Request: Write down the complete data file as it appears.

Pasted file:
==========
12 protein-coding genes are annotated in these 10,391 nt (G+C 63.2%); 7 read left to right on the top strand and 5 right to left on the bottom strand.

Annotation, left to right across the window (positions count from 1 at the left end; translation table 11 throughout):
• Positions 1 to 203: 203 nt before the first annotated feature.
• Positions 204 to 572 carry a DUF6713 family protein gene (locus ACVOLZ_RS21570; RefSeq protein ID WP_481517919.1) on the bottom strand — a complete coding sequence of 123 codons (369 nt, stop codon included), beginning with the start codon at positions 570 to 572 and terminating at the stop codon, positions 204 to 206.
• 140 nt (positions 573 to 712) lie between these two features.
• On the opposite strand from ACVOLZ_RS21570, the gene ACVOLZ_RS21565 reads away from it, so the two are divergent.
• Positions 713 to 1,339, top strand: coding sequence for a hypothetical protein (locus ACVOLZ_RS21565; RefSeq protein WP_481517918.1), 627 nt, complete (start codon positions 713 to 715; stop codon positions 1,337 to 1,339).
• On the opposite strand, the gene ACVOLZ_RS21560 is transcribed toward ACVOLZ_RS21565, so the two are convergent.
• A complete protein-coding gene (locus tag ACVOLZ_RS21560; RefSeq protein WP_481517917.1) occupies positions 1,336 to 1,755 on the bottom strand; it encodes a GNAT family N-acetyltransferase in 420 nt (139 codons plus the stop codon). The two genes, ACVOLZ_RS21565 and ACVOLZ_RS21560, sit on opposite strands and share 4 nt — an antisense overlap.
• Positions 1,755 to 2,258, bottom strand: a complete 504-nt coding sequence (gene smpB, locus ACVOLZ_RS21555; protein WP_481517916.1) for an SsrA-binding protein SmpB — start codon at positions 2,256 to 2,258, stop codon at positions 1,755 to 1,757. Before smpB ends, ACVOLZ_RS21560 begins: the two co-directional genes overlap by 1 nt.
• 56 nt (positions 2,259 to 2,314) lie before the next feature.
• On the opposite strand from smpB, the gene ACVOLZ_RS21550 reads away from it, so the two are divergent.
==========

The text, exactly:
12 protein-coding genes are annotated in these 10,391 nt (G+C 63.2%); 7 read left to right on the top strand and 5 right to left on the bottom strand.

Annotation, left to right across the window (positions count from 1 at the left end; translation table 11 throughout):
• Positions 1 to 203: 203 nt before the first annotated feature.
• Positions 204 to 572 carry a DUF6713 family protein gene (locus ACVOLZ_RS21570; RefSeq protein ID WP_481517919.1) on the bottom strand — a complete coding sequence of 123 codons (369 nt, stop codon included), beginning with the start codon at positions 570 to 572 and terminating at the stop codon, positions 204 to 206.
• 140 nt (positions 573 to 712) lie between these two features.
• On the opposite strand from ACVOLZ_RS21570, the gene ACVOLZ_RS21565 reads away from it, so the two are divergent.
• Positions 713 to 1,339, top strand: coding sequence for a hypothetical protein (locus ACVOLZ_RS21565; RefSeq protein WP_481517918.1), 627 nt, complete (start codon positions 713 to 715; stop codon positions 1,337 to 1,339).
• On the opposite strand, the gene ACVOLZ_RS21560 is transcribed toward ACVOLZ_RS21565, so the two are convergent.
• A complete protein-coding gene (locus tag ACVOLZ_RS21560; RefSeq protein WP_481517917.1) occupies positions 1,336 to 1,755 on the bottom strand; it encodes a GNAT family N-acetyltransferase in 420 nt (139 codons plus the stop codon). The two genes, ACVOLZ_RS21565 and ACVOLZ_RS21560, sit on opposite strands and share 4 nt — an antisense overlap.
• Positions 1,755 to 2,258, bottom strand: a complete 504-nt coding sequence (gene smpB, locus ACVOLZ_RS21555; protein WP_481517916.1) for an SsrA-binding protein SmpB — start codon at positions 2,256 to 2,258, stop codon at positions 1,755 to 1,757. Before smpB ends, ACVOLZ_RS21560 begins: the two co-directional genes overlap by 1 nt.
• 56 nt (positions 2,259 to 2,314) lie before the next feature.
• On the opposite strand from smpB, the gene ACVOLZ_RS21550 reads away from it, so the two are divergent.